Floating Java Moss – How To

I want my java moss to float, how do I do it? It’s a question that has been popping up on aquarium forums for as long as I’ve been in the hobby. But, the frustrating truth is that while java moss might float around your tank for a while, eventually it’ll sink a little bit and grab onto something.

After all, that’s what java moss does, it clings to things and grows on them.

Why Would You Want To Float Java Moss Anyway?

Floating plants have a certain aesthetic that some fishkeepers (myself inluced) really like.

But, it’s more than just an appearance thing. Floating plants are great for some fish for a number of reasons.

Primary among those reasons is providing a feeling of security, because lots of fish can be nervous, and the cover of plant growth near the surface calms them down. Also, some fish fry like to be near the top of the water column, and floating plants can help them avoid being lunch to their own parents.

However, going back to the introduction—java moss isn’t the best natural floater out there. Actually, there are tons and tons of naturally floating aquarium plants to choose from! And, honestly, they’re all just fine. I like a lot of them.

Here are links to some of my favorites you can buy directly from Amazon (with affiliate links).

Amazon Frogbit
Amazon frogbit

Grab it from Amazon here! (affiliate link)

Water Lettuce
Water lettuce

Grab it from Amazon here! (affiliate link)

Water Hyacinth
water hyacinth

Grab it from Amazon here! (affiliate link)


Grab it from Amazon here! (affiliate link)

Elodea floating aquarium plant

Grab it from Amazon here! (affiliate link)


Grab it from Amazon here! (affiliate link)

Read the full article on the best floating plants for your aquarium here.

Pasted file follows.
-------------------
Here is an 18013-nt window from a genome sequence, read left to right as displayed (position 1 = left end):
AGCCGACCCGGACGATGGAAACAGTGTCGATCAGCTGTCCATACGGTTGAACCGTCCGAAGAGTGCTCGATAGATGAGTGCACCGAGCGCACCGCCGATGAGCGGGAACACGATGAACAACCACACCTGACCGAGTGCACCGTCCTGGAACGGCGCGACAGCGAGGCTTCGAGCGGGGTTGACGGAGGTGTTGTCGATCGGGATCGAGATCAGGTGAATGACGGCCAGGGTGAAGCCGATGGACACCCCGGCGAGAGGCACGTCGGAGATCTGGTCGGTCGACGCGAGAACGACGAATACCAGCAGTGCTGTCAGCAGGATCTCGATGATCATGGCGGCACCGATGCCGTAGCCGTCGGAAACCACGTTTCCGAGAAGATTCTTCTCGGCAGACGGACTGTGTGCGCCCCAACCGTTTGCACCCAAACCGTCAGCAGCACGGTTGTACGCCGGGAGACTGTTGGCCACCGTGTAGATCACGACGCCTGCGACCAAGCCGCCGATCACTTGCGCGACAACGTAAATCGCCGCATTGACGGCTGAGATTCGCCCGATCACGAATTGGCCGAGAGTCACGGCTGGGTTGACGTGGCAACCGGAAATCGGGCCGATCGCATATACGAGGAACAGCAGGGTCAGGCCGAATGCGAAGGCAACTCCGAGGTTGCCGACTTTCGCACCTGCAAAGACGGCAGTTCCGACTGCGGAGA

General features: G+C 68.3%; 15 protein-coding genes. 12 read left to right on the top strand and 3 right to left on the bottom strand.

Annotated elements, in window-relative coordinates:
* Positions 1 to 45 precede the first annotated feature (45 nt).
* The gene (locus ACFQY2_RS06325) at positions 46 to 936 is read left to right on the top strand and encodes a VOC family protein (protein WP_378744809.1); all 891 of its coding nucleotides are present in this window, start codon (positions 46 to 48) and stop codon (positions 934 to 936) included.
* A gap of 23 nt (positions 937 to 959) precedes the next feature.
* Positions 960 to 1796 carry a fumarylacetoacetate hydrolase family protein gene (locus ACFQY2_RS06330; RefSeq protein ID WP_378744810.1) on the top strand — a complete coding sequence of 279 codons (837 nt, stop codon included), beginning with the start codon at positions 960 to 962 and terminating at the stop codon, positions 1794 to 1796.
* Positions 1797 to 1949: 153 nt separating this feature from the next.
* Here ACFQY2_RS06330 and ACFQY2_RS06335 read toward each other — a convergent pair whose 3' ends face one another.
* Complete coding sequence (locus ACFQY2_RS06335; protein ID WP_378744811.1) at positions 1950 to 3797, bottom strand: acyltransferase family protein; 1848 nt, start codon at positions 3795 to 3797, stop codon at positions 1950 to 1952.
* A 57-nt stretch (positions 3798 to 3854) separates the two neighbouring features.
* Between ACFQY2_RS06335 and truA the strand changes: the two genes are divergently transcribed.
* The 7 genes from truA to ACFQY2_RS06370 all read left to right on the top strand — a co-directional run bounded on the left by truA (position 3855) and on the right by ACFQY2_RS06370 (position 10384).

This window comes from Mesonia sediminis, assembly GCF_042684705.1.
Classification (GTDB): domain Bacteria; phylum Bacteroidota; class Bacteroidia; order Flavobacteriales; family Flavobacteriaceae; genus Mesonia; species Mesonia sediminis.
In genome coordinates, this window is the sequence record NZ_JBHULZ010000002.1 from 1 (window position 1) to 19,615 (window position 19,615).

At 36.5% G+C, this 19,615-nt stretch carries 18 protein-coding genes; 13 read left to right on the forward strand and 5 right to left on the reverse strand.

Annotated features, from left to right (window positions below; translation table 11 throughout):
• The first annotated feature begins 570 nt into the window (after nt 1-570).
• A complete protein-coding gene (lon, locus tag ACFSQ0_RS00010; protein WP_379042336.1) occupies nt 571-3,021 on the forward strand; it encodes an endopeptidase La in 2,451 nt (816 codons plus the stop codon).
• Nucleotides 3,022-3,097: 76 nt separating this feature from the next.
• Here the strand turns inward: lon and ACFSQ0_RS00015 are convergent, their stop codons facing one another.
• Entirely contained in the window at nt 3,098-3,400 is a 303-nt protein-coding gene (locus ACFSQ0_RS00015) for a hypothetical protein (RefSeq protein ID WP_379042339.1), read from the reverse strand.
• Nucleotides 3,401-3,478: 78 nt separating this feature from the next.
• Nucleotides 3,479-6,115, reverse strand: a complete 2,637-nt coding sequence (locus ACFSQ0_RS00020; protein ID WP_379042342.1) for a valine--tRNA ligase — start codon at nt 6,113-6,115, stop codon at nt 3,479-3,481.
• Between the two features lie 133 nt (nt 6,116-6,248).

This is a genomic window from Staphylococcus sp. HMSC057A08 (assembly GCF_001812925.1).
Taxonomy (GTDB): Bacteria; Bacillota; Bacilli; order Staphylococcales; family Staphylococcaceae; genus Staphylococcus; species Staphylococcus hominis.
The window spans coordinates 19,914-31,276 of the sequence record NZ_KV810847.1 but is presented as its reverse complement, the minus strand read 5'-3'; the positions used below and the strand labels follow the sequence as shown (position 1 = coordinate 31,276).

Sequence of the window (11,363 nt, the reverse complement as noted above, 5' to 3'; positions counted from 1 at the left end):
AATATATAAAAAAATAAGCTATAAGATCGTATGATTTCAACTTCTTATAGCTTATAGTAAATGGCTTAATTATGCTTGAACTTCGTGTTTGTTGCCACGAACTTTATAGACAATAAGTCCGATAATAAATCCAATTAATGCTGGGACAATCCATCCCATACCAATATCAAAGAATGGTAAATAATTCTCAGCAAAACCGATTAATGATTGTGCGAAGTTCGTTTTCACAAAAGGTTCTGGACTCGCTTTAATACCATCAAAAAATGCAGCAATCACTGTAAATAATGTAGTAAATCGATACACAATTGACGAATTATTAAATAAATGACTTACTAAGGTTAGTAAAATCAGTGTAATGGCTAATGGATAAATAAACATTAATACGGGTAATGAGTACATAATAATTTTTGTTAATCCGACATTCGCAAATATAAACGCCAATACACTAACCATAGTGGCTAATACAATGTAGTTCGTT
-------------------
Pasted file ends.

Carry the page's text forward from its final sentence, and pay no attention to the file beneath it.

So You Really Really Want To Float Your Java Moss?

Okay, so let’s say that you’ve considered the floating plant alternatives and you just really want to float your java moss. What can are you options?

Attaching Java Moss To Cork Bark

Cork bark has been used in aquascapes over the years. Some have used it to create walls and barriers in their aquascapes. But, the challenge with it has always been preventing it from floating. Because cork bark floats, and it floats like a champion!

However, in this endeavor, floating is a plus. So, one option would be to attach your java moss to cork bark as a sort of floating anchor.

There are some issues with this, though.

First of all, your java moss needs light to grow. So, keep in mind that if you attach it to the underside of a piece of cork bark it won’t grow. Therefore, your only option is to attach your java moss around the edge of your floating cork bark. As such, you might want to consider cutting a larger piece of cork bark into smaller pieces. That way you can attach more java moss to several smaller pieces, thereby giving your moss more access to light.

You must be careful where you source from your cork bark from, though. Because, I have been told in the past that some cork bark meant for reptiles is treated with a pesticide. However, I have not confirmed that myself. So, be sure to check with the manufacturer before you use cork bark in your aquarium.

This tank uses ZooMed’s cork tiles. Grab them on Amazon here. (affiliate link)

Also, be aware that cork bark—like any wood you put in your aquarium—will deteriorate over time.


Styrofoam is another potential floating anchor for your java moss. This type of plastic is known as expanded polystyrene in other parts of the world.

Like cork bark, styrofoam floats! And so, you can use it as an anchor in a similar manner to cork bark. However, there are some differences. The rough texture of cork bark is an ideal surface for java moss to grip. However, styrofoam is very smooth and isn’t ideal.

Furthermore, until the moss grows enough to conceal the styrofoam it could be a temporary eyesore in your aquarium.

Here’s a perfect example of the “styrofoam raft” technique for floating your java moss.

Despite the cons above, I still prefer styrofoam as an anchor as I don’t need to worry about it breaking down or carrying pesticides. For example, you can grab styrofoam coffee cups knowing they’re aquarium safe.

Where To Buy Java Moss
java moss

Grab it here on Amazon! (affiliate link)

Where To Buy Cork Tiles
ZooMed cork bark can be used to float java moss.
ZooMed cork bark can be used to float java moss.

Grab it on Amazon here. (affiliate link)

Check out this article on cork bark in the aquarium.

Where To Buy Styrofoam

You can grab styrofoam coffee cups just about anywhere!

Other Plants!

If you have an interest in plants in general. Check out this list of some of my favorite plants for your aquascape. Or, if you wanna know more floating plants in particular, then read this piece of the best floating plants for your aquarium here.

Header Image
By Buchling, CC BY-SA 3.0, https://commons.wikimedia.org/w/index.php?curid=1265454